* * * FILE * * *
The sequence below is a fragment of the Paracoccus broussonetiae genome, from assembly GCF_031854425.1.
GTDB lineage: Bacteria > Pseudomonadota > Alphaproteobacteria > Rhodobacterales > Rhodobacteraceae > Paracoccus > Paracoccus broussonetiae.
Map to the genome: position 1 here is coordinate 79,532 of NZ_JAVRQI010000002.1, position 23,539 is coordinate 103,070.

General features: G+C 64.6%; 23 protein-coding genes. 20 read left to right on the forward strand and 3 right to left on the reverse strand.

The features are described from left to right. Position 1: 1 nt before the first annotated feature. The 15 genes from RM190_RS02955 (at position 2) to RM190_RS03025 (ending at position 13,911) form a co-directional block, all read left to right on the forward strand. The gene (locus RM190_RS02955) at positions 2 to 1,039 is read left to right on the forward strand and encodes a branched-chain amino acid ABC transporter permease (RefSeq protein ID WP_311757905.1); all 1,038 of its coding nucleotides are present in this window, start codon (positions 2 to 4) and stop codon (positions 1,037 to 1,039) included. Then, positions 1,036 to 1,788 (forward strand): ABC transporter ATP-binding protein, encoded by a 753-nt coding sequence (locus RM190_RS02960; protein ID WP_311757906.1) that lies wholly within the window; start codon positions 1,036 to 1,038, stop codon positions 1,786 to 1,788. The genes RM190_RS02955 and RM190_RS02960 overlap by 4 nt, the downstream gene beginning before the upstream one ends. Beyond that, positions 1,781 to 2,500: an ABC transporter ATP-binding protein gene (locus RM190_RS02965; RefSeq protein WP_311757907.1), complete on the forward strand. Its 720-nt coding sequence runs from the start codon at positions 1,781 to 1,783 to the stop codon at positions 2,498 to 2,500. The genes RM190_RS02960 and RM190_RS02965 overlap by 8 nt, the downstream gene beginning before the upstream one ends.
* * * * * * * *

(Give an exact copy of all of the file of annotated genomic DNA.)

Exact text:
The sequence below is a fragment of the Paracoccus broussonetiae genome, from assembly GCF_031854425.1.
GTDB lineage: Bacteria > Pseudomonadota > Alphaproteobacteria > Rhodobacterales > Rhodobacteraceae > Paracoccus > Paracoccus broussonetiae.
Map to the genome: position 1 here is coordinate 79,532 of NZ_JAVRQI010000002.1, position 23,539 is coordinate 103,070.

General features: G+C 64.6%; 23 protein-coding genes. 20 read left to right on the forward strand and 3 right to left on the reverse strand.

The features are described from left to right. Position 1: 1 nt before the first annotated feature. The 15 genes from RM190_RS02955 (at position 2) to RM190_RS03025 (ending at position 13,911) form a co-directional block, all read left to right on the forward strand. The gene (locus RM190_RS02955) at positions 2 to 1,039 is read left to right on the forward strand and encodes a branched-chain amino acid ABC transporter permease (RefSeq protein ID WP_311757905.1); all 1,038 of its coding nucleotides are present in this window, start codon (positions 2 to 4) and stop codon (positions 1,037 to 1,039) included. Then, positions 1,036 to 1,788 (forward strand): ABC transporter ATP-binding protein, encoded by a 753-nt coding sequence (locus RM190_RS02960; protein ID WP_311757906.1) that lies wholly within the window; start codon positions 1,036 to 1,038, stop codon positions 1,786 to 1,788. The genes RM190_RS02955 and RM190_RS02960 overlap by 4 nt, the downstream gene beginning before the upstream one ends. Beyond that, positions 1,781 to 2,500: an ABC transporter ATP-binding protein gene (locus RM190_RS02965; RefSeq protein WP_311757907.1), complete on the forward strand. Its 720-nt coding sequence runs from the start codon at positions 1,781 to 1,783 to the stop codon at positions 2,498 to 2,500. The genes RM190_RS02960 and RM190_RS02965 overlap by 8 nt, the downstream gene beginning before the upstream one ends.